The code documentation fallacy

Say you start work on a new code base. Would you, as a user, rather have 90% or 10% of its API functions commented with Doxygen or something similar?

Using my psychic powers I suspect that you chose 90%.

It seems like the obvious thing. Lots of companies even have a mandate that all API functions (or >90% of them) must be documented. Not having comments is just bad. This seems like a perfectly obvious no-brainer issue.

But is it really?

Unfortunately there are some problems with this assumption. The main one being that the comments will be written by human beings. What they probably end up being is something like this.

/*
 * Takes a foobar and frobnicates it.
 *
 * @param f the foobar to be frobnicated.
 * @param strength how strongly to frobnicate.
 * @return the frobnicated result.
 */
int frobnicate_foobar(Foobar f, int strength);

This something I like to call documentation by word order shuffle. Now we can ask the truly relevant question: what additional information does this kind of a comment provide?

The answer is, of course, absolutely nothing. It is only noise. No, actually it is even worse: it is noise that has a very large probability of being wrong. When some coder changes the function, it is very easy to forget to update the comments.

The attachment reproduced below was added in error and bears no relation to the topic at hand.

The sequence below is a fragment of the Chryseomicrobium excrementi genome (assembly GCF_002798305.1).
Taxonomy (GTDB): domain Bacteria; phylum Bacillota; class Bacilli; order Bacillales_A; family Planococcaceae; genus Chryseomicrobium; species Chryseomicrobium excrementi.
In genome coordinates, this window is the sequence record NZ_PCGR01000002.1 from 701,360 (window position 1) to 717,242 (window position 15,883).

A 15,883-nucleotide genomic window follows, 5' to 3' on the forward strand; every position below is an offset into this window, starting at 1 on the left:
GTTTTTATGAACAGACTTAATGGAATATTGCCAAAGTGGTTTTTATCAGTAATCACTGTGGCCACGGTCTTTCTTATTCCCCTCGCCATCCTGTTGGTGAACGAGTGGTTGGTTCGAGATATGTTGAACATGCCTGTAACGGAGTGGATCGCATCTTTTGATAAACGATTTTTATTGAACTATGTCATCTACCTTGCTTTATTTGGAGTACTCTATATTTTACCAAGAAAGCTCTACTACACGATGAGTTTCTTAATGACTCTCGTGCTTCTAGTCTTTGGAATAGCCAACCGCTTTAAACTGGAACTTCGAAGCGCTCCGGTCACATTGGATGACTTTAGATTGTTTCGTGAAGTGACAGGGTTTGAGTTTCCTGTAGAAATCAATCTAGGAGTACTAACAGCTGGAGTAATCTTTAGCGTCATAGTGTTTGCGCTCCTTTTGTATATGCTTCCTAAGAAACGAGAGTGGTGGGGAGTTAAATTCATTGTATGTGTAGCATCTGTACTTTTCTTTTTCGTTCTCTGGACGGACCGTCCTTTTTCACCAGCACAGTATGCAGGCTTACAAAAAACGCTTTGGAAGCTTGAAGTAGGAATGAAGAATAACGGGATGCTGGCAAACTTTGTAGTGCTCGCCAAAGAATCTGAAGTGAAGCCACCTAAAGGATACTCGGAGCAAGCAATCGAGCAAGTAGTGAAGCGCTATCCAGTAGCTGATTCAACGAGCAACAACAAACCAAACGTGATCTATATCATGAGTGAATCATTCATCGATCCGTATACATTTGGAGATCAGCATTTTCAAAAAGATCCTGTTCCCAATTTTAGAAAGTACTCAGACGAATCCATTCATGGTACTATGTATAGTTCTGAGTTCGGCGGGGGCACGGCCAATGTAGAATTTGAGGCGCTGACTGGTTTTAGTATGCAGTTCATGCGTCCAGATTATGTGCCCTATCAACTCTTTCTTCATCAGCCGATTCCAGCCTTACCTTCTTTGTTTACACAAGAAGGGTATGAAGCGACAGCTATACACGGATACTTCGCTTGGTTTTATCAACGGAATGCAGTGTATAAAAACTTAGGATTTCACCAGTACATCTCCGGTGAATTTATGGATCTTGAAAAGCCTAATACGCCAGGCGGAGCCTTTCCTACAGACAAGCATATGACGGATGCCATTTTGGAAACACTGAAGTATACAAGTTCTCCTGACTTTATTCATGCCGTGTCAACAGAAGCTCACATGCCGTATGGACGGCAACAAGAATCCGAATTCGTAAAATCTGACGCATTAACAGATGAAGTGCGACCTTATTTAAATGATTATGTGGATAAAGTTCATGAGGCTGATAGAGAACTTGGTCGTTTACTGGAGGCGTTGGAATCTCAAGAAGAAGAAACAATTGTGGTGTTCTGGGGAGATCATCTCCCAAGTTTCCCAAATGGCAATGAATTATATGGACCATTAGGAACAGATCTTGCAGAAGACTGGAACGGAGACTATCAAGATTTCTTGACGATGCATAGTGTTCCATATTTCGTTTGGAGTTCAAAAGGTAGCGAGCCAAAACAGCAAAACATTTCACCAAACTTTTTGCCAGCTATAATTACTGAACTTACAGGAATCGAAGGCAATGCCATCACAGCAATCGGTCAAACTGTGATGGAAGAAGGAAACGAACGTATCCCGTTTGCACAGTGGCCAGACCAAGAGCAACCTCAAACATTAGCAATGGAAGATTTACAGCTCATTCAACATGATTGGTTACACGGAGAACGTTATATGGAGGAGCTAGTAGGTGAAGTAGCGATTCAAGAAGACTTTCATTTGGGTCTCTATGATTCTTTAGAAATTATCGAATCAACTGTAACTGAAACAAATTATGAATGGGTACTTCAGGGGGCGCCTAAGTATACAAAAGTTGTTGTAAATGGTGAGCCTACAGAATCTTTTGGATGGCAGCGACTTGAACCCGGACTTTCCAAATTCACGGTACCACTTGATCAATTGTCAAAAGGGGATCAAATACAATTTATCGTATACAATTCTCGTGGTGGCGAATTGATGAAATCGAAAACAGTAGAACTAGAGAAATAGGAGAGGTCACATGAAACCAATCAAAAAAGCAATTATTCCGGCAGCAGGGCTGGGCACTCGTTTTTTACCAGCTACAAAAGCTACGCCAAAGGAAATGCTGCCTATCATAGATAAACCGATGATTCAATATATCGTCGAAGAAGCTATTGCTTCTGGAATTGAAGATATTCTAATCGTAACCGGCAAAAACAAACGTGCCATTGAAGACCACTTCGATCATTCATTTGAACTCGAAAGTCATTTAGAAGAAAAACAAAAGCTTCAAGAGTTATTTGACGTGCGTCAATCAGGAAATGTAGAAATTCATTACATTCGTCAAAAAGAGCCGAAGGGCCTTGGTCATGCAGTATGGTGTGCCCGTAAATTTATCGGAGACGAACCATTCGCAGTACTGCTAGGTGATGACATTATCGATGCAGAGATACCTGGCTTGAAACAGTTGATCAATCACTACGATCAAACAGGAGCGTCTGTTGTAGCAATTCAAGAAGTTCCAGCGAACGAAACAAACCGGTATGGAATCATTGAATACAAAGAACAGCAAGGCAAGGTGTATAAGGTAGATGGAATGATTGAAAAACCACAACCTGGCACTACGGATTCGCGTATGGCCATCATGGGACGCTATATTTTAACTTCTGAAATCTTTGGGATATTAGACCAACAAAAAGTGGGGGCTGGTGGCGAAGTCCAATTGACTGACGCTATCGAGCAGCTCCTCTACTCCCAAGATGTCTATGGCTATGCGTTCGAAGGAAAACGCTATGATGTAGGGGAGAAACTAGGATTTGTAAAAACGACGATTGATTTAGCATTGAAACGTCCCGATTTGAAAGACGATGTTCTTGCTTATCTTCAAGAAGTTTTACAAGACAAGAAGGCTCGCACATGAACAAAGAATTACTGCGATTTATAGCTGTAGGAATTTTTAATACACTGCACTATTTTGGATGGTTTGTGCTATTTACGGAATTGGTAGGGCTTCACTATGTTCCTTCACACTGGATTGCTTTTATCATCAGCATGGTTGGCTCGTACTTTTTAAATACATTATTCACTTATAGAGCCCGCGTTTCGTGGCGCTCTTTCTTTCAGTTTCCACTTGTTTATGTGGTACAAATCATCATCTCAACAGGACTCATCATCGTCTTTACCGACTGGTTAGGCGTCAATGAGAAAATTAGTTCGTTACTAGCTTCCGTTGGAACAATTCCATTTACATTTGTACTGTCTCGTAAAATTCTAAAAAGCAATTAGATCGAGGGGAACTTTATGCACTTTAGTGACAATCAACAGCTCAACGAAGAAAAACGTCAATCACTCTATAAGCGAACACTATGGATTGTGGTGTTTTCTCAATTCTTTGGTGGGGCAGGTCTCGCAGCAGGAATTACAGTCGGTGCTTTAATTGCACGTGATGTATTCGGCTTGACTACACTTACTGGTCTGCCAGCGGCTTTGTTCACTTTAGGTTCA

On the other hand, if only 10% of the functions are documented, most functions don’t have any comments, but the ones that do probably have something like this:

/** 
 * The Foobar argument must not have been initialized in a different
 * thread because that can lead to race conditions.
 */ 
int frobnicate_foobar(Foobar f, int strength)

This is the kind of comment that is actually useful. Naturally it would be better to check for the specified condition inside the function but sometimes you can’t. Having it in a comment is the right thing to do in these cases. Not having tons of junk documentation makes these kinds of remarks stand out. This means, paradoxically, that having less comments leads to better documentation and user experience.

As a rough estimate, 95% of functions in any code base should be so simple and specific that their signature is all you need to use them. If they are not, API design has failed: back to the drawing board.